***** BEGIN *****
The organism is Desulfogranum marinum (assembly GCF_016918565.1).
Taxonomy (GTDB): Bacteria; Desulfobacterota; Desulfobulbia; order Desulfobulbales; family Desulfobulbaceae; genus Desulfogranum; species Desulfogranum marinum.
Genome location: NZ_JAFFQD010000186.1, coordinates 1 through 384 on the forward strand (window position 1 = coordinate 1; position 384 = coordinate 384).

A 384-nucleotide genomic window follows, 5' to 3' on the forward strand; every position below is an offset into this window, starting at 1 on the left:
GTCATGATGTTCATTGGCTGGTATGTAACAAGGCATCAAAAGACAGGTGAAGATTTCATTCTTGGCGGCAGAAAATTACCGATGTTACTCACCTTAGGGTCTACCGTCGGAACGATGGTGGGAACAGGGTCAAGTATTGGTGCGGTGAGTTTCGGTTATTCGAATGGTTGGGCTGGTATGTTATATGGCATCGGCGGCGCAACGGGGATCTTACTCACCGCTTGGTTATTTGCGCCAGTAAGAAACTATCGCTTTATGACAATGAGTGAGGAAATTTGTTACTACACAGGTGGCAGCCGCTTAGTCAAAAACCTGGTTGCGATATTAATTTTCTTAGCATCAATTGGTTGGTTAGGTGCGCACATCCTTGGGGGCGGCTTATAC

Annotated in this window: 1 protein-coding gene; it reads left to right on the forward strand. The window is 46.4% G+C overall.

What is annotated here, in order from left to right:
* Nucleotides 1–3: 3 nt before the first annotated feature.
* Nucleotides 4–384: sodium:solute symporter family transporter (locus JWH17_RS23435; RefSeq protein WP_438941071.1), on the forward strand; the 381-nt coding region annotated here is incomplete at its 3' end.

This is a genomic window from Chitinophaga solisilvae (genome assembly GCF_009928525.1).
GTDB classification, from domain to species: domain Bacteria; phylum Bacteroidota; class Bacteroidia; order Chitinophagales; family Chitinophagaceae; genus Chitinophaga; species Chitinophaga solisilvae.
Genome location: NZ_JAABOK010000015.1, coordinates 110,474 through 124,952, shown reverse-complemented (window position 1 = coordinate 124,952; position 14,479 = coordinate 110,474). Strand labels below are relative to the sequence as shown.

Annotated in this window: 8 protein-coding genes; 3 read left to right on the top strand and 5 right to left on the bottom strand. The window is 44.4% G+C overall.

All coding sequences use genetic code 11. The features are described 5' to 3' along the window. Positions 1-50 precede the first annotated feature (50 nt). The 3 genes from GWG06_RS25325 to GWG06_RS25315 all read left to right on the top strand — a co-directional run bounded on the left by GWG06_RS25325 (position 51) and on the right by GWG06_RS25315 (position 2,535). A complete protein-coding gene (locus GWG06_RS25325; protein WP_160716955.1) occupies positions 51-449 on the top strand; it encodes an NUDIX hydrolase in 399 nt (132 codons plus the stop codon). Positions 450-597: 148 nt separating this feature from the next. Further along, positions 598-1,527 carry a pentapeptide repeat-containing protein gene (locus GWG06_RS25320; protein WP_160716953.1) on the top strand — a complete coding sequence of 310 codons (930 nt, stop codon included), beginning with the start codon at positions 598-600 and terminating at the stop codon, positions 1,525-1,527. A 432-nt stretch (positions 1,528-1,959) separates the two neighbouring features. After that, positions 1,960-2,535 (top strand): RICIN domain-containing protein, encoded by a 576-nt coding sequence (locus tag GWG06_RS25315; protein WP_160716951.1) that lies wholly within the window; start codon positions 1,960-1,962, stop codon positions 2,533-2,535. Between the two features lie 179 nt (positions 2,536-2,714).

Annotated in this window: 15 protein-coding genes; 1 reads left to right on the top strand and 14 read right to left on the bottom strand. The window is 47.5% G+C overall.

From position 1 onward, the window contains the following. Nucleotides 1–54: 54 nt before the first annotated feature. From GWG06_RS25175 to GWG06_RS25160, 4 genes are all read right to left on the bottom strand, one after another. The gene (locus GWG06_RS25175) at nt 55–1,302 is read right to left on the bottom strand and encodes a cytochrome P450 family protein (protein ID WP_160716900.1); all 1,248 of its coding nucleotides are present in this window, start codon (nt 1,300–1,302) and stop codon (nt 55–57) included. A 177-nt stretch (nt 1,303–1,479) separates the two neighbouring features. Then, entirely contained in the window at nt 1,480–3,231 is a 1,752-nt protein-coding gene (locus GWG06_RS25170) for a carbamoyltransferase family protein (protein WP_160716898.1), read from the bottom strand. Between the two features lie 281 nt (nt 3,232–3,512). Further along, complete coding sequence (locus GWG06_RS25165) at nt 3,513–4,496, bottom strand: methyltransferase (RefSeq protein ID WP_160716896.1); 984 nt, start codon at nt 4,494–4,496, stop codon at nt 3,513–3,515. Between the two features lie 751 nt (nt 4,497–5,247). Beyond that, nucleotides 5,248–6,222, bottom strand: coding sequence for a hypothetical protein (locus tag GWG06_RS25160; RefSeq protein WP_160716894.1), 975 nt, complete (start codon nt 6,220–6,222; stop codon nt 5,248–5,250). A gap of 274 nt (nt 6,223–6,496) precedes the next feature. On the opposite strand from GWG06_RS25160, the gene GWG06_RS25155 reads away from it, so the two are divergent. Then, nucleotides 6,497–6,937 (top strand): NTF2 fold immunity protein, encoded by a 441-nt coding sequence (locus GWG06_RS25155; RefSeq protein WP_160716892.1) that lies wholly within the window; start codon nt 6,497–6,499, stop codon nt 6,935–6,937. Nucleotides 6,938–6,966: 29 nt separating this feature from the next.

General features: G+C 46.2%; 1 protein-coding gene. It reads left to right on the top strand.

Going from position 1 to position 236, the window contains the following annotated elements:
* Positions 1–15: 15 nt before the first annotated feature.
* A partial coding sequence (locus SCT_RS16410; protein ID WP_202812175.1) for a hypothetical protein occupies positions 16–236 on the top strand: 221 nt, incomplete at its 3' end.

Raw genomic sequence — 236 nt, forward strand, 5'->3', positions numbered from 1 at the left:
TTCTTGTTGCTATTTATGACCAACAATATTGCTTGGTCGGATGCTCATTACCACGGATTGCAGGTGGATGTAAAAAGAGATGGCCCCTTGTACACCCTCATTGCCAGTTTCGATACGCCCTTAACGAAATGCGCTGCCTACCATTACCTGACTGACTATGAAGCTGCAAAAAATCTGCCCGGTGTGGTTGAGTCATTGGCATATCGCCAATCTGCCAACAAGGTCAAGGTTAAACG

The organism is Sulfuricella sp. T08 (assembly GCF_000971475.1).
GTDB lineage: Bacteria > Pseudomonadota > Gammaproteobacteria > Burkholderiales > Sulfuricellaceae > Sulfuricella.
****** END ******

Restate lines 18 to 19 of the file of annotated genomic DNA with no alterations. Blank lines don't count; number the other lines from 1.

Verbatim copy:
Going from position 1 to position 236, the window contains the following annotated elements:
* Positions 1–15: 15 nt before the first annotated feature.